Can you spare a chain saw? A bale of hay? Give to a needy park
IF you've ever enjoyed the beauty and serenity of a national park -- walked its paths, scaled its rock faces, or fished its rivers -- there's a way to give a little something back. Many parks are now issuing their own wish lists, of sorts.
The Grand Canyon National Park's ``Grand Gifts'' catalog, for example, contains 24 pages of items needed by the park, everything from nickel-and-dime items to hay for patrol horses at $125 a ton and repair of the park's 24-year-old workhorse bulldozer for $25,000 (or $250,000 to replace it).
Gifts have ranged from a $1 anonymous donation to the standby availability of a Cessna 182. Other recent gifts to the park include four pairs of cross-country skis, three chain saws, a log splitter, an electric generator, and two string trimmers.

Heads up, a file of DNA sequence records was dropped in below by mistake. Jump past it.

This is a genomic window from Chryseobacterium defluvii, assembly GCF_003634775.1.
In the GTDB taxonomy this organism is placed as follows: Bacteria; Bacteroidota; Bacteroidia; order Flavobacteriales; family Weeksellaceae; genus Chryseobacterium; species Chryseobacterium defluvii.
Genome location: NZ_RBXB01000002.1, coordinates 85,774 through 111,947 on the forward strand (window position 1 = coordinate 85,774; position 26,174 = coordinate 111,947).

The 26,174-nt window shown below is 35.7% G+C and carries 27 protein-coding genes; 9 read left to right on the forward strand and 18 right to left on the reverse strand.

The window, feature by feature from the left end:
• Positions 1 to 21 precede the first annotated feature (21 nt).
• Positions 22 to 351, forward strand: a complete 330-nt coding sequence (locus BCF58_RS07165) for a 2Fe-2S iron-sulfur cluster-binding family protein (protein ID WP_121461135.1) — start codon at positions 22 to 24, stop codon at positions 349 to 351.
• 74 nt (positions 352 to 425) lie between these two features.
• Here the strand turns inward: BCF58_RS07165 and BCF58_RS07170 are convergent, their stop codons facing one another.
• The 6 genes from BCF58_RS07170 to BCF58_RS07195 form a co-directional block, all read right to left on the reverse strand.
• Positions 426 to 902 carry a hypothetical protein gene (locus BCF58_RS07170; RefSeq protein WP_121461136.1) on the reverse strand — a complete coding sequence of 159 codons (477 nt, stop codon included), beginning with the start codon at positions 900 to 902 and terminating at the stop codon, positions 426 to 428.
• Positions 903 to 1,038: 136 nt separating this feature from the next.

So far, the donations have added up to a savings of about $84,000, according to management assistant William K. Dickinson.
Although contributions to parks are nothing new, Leo Wilmette of the National Park Service says that in recent years parks have begun issuing these catalogs to itemize their needs and make it easier for people who want to contribute.
``Most people do not realize what it costs to run a national park,'' says Richard Marks, superintendent of Grand Canyon park. ``They are unaware of the parks' unmet needs.
``Although Grand Canyon National Park has been fortunate over the years to receive a great deal of public and congressional support,'' he adds, ``appropriations are never enough to meet all the park's needs.''
Glacier National Park, in northwest Montana, has also had good results with its ``Giving Guide,'' says Alan O'Neill, the park's assistant superintendent. Glacier has received about $4,000 in cash, some small equipment such as tents, and a life-insurance policy valued at $50,000 from a couple that has ``fallen in love with the park,'' says Mr. O'Neill.